It is hard for me to sit through what I call theatrical preaching. The kind of preaching where the volume and rhetoric overshadow any exposition of Scripture. The kind where “Amens” are elicited after every sentence instead of allowing them to be a spontaneous response from a convicted soul. The type of preaching where yelling, crying, laughing and whispering are masterfully orchestrated to bring the audience to an emotional decision instead of allowing the Holy Spirit to convict.  In my boyhood days we used to call this type of preaching “chicken-walking.” Whenever I hear someone stomping, snorting and stepping on their pant-cuffs and claiming they are more spiritual than a pastor who has labored long and hard to rightfully divide the Word of Truth it irks me.

Fideism is on the rise. It is infiltrating both city and country churches. There are many in today’s pulpits who sneer at those “television preachers” while they are doing the same thing on a smaller scale at their own churches. There is a suspicion of their brethren who have earned degrees in theology and ministry and this is passed on to their congregations and fostered to create a culture of ignorance. God wants us to reason with Him, He says so Himself in Isaiah. There were many things Jesus said He wanted to teach His disciples but they hadn’t yet spiritually matured enough to handle it. Discipleship is suffering in our churches because of fideism. It is a dangerous thing to let people study God’s Word in depth because it might make them question the interpretations they have heard from the pulpit for so long.

Roman Catholicism understood this. That is why they resisted their Mass and their Scriptures being in any language other than Latin for so long. It could be why so many pastors fight for KJV only also. Quite a large percentage of Americans cannot read at a 12th grade level (which the KJV is) nor understand Shakespearean English. If they could read Scripture easily (understandably) they also might question. And we all know that  a questioning mind is dangerous to those who value control over teaching.

It is far past time to to help our brothers and sisters add knowledge to their faith. That is what Ta Ethne is all about. Join us in bringing a greater knowledge of our faith to believers worldwide  so that they can be better equipped in sharing their faith.

A March of Giveaways

This month (March) will see Ta Ethne making several Kindle editions of our books free for downloads. Each of the next three weekends will see at least one of our books for free. Included this month are Is Jesus Enough? (both the original edition and the expanded edition w/study guide), The Quest: Changing a Church’s Culture from Missions-minded to Missions-active and A Heart Hungry to Worship.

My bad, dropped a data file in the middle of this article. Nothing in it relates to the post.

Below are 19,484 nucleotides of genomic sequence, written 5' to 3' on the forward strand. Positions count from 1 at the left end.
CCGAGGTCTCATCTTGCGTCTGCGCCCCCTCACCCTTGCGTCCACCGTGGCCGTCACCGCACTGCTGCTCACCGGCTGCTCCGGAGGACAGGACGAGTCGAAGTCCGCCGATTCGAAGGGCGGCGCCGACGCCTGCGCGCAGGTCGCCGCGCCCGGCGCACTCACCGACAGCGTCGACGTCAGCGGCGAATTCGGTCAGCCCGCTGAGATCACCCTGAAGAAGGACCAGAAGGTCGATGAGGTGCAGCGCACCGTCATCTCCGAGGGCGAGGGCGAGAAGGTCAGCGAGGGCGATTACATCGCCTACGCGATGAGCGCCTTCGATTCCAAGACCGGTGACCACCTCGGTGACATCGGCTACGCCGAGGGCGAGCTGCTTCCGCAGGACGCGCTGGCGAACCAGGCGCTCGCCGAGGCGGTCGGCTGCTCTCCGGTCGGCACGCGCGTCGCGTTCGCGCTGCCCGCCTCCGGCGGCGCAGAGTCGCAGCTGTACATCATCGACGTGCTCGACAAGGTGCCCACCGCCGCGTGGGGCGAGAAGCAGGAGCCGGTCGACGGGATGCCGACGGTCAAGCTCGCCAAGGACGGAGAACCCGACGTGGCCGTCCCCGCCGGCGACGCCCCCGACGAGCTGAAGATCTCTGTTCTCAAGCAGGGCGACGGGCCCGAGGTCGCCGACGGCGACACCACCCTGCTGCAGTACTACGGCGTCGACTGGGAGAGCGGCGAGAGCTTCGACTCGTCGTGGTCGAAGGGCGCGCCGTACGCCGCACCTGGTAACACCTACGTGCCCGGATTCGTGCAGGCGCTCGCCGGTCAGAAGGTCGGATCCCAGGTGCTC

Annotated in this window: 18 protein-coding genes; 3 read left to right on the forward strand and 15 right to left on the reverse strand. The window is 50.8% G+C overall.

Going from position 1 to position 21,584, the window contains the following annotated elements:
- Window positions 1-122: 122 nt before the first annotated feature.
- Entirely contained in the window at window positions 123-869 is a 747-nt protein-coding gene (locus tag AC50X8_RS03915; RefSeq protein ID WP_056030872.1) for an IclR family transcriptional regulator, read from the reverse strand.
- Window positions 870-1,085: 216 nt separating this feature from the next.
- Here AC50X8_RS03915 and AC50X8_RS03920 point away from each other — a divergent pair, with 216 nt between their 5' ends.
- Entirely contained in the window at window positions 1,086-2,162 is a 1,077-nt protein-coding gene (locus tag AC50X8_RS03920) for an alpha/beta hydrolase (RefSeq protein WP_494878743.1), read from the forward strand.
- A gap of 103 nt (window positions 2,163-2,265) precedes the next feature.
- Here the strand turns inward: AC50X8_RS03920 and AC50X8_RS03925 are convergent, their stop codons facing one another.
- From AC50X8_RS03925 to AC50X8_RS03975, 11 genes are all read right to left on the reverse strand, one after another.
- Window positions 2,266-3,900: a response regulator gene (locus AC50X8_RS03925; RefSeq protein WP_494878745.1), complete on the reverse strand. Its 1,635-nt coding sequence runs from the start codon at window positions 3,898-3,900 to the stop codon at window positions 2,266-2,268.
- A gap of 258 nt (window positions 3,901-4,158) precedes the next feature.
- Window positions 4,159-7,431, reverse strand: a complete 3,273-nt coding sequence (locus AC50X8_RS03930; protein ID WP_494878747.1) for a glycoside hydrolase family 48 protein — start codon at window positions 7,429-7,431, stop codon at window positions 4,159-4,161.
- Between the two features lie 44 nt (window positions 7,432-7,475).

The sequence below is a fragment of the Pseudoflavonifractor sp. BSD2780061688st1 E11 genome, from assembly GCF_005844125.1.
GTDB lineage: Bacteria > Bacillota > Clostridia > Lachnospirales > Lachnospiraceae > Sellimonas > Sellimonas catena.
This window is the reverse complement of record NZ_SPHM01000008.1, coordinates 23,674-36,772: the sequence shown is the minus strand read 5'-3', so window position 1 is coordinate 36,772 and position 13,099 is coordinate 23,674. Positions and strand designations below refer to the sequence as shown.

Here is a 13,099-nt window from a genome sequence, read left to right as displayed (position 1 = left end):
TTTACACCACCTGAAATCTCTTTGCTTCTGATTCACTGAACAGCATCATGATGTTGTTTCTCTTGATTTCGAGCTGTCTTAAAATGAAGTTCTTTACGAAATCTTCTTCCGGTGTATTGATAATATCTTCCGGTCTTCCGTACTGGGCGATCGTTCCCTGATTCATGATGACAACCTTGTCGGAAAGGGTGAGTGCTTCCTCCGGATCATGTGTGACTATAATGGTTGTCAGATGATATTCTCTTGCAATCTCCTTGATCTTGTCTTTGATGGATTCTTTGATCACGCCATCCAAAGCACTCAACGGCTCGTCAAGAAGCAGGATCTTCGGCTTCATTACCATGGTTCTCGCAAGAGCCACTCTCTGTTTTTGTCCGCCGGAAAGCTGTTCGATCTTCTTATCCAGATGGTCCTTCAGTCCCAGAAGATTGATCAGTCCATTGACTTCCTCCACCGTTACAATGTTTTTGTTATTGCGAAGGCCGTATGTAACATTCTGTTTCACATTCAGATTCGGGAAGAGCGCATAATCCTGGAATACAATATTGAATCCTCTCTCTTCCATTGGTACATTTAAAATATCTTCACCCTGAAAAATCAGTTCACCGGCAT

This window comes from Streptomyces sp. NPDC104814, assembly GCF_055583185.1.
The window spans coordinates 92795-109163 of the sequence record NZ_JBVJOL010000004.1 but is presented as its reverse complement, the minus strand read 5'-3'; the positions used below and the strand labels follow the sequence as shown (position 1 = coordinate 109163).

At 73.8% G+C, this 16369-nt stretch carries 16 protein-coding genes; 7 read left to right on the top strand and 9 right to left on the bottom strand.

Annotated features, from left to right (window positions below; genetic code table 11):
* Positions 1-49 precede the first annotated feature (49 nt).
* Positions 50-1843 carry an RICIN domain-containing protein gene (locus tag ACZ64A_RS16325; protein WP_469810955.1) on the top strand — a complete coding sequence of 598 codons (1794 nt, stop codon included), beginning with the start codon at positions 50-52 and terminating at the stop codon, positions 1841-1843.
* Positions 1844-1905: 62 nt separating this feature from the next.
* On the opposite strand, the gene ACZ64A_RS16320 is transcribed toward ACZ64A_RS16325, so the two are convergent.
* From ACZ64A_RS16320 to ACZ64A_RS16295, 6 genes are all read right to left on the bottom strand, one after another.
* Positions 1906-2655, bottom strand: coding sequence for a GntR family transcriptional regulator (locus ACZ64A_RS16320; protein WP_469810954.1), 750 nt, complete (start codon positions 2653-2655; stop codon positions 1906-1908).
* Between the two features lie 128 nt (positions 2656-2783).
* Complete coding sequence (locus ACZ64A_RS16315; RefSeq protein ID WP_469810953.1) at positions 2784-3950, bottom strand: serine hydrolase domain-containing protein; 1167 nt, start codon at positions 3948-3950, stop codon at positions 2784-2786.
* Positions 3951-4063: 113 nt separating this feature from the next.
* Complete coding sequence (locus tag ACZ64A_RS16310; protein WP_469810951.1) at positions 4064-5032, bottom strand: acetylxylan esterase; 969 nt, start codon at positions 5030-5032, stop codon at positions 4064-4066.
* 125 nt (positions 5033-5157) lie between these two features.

We are doing this to celebrate the release of Is Jesus Enough? Expanded edition with Study Guide in paperback form. You can download the Kindle version free March 22-23. Check out the great new cover design:

Is_Jesus_Enough-_Cover_for_Kindle

http://www.amazon.com/Is-Jesus-Enough-Expanded-Study/dp/1495381161/ref=sr_1_1?ie=UTF8&qid=1394803480&sr=8-1&keywords=is+jesus+enough+expanded+edition

Is Jesus Enough? Expanded Edition Coming Soon

Our very first resource, Is Jesus Enough?, which has been enjoyed by thousands worldwide, is getting an update. Expanded content and a study guide has been written and the book is now in the editing stage. Print release date is tentatively scheduled for early March, and Kindle editions should also be released around the same time. We are excited that this has remained popular since its original release a few years ago and have enjoyed the feedback from so many across the globe. Many have said they have used this in small group discussions and have requested a study guide be made available with it.

Thank you so much for your prayers and support of Ta Ethne. God is good and has continued to bless us so that we may be a blessing to church leaders around the world. Other resources will follow this year and we are excited about the opportunities that God is making possible.